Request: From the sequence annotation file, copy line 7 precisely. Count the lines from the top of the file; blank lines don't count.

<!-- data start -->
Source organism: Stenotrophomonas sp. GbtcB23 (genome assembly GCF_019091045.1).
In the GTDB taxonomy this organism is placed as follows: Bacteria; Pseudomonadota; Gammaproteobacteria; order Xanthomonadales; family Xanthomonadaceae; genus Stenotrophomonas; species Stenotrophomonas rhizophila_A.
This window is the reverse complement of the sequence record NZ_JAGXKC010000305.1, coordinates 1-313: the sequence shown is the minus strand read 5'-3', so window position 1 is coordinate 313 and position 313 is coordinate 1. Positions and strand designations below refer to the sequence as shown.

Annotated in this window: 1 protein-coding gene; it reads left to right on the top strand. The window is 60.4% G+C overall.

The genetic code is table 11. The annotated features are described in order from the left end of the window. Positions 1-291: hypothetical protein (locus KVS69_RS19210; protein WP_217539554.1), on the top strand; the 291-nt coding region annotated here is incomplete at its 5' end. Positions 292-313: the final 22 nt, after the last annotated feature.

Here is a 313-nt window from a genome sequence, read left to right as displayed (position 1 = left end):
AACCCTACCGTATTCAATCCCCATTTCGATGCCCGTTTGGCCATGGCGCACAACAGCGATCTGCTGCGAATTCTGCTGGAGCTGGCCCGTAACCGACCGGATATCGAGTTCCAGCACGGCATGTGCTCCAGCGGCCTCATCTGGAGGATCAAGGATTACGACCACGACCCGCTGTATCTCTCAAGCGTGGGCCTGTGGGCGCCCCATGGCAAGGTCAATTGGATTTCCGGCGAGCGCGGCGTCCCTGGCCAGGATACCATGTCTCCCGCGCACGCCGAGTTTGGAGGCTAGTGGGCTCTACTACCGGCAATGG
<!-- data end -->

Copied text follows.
AACCCTACCGTATTCAATCCCCATTTCGATGCCCGTTTGGCCATGGCGCACAACAGCGATCTGCTGCGAATTCTGCTGGAGCTGGCCCGTAACCGACCGGATATCGAGTTCCAGCACGGCATGTGCTCCAGCGGCCTCATCTGGAGGATCAAGGATTACGACCACGACCCGCTGTATCTCTCAAGCGTGGGCCTGTGGGCGCCCCATGGCAAGGTCAATTGGATTTCCGGCGAGCGCGGCGTCCCTGGCCAGGATACCATGTCTCCCGCGCACGCCGAGTTTGGAGGCTAGTGGGCTCTACTACCGGCAATGG